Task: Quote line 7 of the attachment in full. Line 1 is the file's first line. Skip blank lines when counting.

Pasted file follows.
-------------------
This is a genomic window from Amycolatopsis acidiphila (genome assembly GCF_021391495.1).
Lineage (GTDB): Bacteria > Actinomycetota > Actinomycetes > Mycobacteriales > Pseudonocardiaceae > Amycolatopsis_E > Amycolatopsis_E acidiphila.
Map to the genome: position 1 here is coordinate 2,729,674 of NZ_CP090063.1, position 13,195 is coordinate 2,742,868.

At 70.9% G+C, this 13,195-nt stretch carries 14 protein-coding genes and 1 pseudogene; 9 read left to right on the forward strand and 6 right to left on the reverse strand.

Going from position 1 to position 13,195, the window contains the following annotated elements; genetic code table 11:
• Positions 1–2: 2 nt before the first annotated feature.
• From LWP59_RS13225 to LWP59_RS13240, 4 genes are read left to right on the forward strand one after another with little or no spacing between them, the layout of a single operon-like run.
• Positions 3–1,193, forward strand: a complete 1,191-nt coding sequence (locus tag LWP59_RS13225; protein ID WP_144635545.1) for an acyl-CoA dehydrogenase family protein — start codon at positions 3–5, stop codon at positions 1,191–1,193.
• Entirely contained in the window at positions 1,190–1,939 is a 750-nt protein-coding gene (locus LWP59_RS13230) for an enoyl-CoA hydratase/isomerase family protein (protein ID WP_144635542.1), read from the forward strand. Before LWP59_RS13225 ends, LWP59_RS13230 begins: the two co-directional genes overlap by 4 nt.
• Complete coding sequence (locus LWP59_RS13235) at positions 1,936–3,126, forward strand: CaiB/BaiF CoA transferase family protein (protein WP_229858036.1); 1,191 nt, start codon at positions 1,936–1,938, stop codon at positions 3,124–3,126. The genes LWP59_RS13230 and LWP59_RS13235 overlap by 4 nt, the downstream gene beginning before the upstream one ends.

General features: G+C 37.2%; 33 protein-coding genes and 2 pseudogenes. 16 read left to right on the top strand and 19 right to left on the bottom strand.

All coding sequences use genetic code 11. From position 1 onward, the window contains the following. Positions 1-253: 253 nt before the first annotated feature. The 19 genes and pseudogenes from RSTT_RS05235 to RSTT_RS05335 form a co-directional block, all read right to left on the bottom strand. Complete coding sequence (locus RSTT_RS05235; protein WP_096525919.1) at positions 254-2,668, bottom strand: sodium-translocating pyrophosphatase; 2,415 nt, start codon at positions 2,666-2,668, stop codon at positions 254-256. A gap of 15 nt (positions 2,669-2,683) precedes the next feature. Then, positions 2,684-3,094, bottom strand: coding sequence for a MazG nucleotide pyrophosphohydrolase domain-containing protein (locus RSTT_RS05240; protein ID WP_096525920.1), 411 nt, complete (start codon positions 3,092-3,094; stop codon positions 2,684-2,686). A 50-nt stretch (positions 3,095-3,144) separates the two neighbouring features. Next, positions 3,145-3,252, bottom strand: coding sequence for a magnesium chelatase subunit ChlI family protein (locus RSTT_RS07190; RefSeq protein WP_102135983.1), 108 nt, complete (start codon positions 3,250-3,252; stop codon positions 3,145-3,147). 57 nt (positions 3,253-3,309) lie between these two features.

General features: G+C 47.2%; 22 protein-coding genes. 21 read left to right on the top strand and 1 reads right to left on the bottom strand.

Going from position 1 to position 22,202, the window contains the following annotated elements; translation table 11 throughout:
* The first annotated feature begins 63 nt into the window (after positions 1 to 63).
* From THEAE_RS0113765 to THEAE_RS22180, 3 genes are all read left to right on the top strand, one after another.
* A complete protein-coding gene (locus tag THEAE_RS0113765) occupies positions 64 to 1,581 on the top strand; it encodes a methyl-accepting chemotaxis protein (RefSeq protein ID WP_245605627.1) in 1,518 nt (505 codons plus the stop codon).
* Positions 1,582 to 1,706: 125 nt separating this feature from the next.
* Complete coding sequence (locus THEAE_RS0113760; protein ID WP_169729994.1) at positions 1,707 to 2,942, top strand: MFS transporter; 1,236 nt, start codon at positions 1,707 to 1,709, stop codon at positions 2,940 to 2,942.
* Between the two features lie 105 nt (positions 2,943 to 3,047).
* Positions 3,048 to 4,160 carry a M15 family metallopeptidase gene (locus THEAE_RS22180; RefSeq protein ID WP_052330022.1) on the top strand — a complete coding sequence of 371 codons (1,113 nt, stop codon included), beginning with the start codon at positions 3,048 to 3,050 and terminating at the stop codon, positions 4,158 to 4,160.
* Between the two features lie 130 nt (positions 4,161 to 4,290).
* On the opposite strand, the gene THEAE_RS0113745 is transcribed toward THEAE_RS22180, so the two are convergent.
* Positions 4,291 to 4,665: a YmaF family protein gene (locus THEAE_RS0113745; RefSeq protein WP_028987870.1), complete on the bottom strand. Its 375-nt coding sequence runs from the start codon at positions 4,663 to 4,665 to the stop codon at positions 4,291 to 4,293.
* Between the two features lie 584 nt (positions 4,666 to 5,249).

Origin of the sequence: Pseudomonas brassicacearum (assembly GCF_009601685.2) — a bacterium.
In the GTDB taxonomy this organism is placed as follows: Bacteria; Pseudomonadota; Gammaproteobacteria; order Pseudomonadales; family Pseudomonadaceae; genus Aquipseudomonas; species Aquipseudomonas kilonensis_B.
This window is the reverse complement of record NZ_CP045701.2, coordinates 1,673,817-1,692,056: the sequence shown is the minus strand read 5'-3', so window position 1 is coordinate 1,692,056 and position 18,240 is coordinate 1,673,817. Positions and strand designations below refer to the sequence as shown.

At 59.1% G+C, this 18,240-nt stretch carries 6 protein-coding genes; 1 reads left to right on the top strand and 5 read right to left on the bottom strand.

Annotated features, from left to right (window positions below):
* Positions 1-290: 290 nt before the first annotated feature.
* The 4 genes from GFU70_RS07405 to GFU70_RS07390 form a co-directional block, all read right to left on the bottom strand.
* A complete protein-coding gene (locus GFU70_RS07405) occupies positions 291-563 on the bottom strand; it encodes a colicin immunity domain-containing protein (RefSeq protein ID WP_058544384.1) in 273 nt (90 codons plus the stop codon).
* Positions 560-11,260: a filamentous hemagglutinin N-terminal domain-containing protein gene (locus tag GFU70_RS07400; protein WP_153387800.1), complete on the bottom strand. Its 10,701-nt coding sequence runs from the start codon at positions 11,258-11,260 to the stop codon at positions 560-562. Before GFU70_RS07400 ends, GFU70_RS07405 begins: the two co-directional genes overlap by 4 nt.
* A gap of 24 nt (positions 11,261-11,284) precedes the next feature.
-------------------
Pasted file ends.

• From LWP59_RS13225 to LWP59_RS13240, 4 genes are read left to right on the forward strand one after another with little or no spacing between them, the layout of a single operon-like run.